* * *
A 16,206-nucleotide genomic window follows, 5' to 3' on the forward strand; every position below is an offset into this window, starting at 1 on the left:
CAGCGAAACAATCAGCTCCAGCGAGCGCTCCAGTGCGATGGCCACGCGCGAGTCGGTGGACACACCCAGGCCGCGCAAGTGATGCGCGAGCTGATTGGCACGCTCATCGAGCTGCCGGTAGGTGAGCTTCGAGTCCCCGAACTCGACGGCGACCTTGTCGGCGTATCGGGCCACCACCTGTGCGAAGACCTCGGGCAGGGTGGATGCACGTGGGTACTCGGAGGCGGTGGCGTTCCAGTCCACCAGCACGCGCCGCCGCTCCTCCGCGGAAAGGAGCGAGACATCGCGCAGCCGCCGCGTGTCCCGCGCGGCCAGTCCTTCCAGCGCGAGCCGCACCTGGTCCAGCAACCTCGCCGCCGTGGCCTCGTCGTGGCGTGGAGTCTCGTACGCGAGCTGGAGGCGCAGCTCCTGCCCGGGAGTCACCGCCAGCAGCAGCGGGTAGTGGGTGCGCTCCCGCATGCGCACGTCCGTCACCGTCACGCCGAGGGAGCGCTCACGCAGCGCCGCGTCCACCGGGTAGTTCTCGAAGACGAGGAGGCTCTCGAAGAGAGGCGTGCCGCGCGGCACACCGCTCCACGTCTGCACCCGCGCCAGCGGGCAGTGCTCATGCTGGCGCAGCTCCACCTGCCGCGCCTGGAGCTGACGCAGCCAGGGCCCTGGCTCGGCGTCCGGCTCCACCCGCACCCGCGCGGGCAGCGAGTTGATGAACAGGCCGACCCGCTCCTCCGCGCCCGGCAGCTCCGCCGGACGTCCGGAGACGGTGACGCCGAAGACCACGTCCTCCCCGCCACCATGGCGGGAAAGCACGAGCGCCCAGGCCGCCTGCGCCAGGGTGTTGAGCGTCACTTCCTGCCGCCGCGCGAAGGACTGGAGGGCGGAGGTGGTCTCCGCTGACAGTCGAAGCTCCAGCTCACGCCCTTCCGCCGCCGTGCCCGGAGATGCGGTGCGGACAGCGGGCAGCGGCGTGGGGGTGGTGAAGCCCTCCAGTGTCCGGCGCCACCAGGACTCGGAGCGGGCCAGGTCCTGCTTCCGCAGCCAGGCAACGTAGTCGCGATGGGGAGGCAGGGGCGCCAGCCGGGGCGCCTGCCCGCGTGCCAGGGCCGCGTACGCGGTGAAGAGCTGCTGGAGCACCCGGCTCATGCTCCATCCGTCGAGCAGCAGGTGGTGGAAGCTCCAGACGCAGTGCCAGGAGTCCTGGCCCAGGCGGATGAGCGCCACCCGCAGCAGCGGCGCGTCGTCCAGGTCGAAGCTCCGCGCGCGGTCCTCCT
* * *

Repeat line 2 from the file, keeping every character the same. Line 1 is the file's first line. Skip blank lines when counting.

CAGCGAAACAATCAGCTCCAGCGAGCGCTCCAGTGCGATGGCCACGCGCGAGTCGGTGGACACACCCAGGCCGCGCAAGTGATGCGCGAGCTGATTGGCACGCTCATCGAGCTGCCGGTAGGTGAGCTTCGAGTCCCCGAACTCGACGGCGACCTTGTCGGCGTATCGGGCCACCACCTGTGCGAAGACCTCGGGCAGGGTGGATGCACGTGGGTACTCGGAGGCGGTGGCGTTCCAGTCCACCAGCACGCGCCGCCGCTCCTCCGCGGAAAGGAGCGAGACATCGCGCAGCCGCCGCGTGTCCCGCGCGGCCAGTCCTTCCAGCGCGAGCCGCACCTGGTCCAGCAACCTCGCCGCCGTGGCCTCGTCGTGGCGTGGAGTCTCGTACGCGAGCTGGAGGCGCAGCTCCTGCCCGGGAGTCACCGCCAGCAGCAGCGGGTAGTGGGTGCGCTCCCGCATGCGCACGTCCGTCACCGTCACGCCGAGGGAGCGCTCACGCAGCGCCGCGTCCACCGGGTAGTTCTCGAAGACGAGGAGGCTCTCGAAGAGAGGCGTGCCGCGCGGCACACCGCTCCACGTCTGCACCCGCGCCAGCGGGCAGTGCTCATGCTGGCGCAGCTCCACCTGCCGCGCCTGGAGCTGACGCAGCCAGGGCCCTGGCTCGGCGTCCGGCTCCACCCGCACCCGCGCGGGCAGCGAGTTGATGAACAGGCCGACCCGCTCCTCCGCGCCCGGCAGCTCCGCCGGACGTCCGGAGACGGTGACGCCGAAGACCACGTCCTCCCCGCCACCATGGCGGGAAAGCACGAGCGCCCAGGCCGCCTGCGCCAGGGTGTTGAGCGTCACTTCCTGCCGCCGCGCGAAGGACTGGAGGGCGGAGGTGGTCTCCGCTGACAGTCGAAGCTCCAGCTCACGCCCTTCCGCCGCCGTGCCCGGAGATGCGGTGCGGACAGCGGGCAGCGGCGTGGGGGTGGTGAAGCCCTCCAGTGTCCGGCGCCACCAGGACTCGGAGCGGGCCAGGTCCTGCTTCCGCAGCCAGGCAACGTAGTCGCGATGGGGAGGCAGGGGCGCCAGCCGGGGCGCCTGCCCGCGTGCCAGGGCCGCGTACGCGGTGAAGAGCTGCTGGAGCACCCGGCTCATGCTCCATCCGTCGAGCAGCAGGTGGTGGAAGCTCCAGACGCAGTGCCAGGAGTCCTGGCCCAGGCGGATGAGCGCCACCCGCAGCAGCGGCGCGTCGTCCAGGTCGAAGCTCCGCGCGCGGTCCTCCT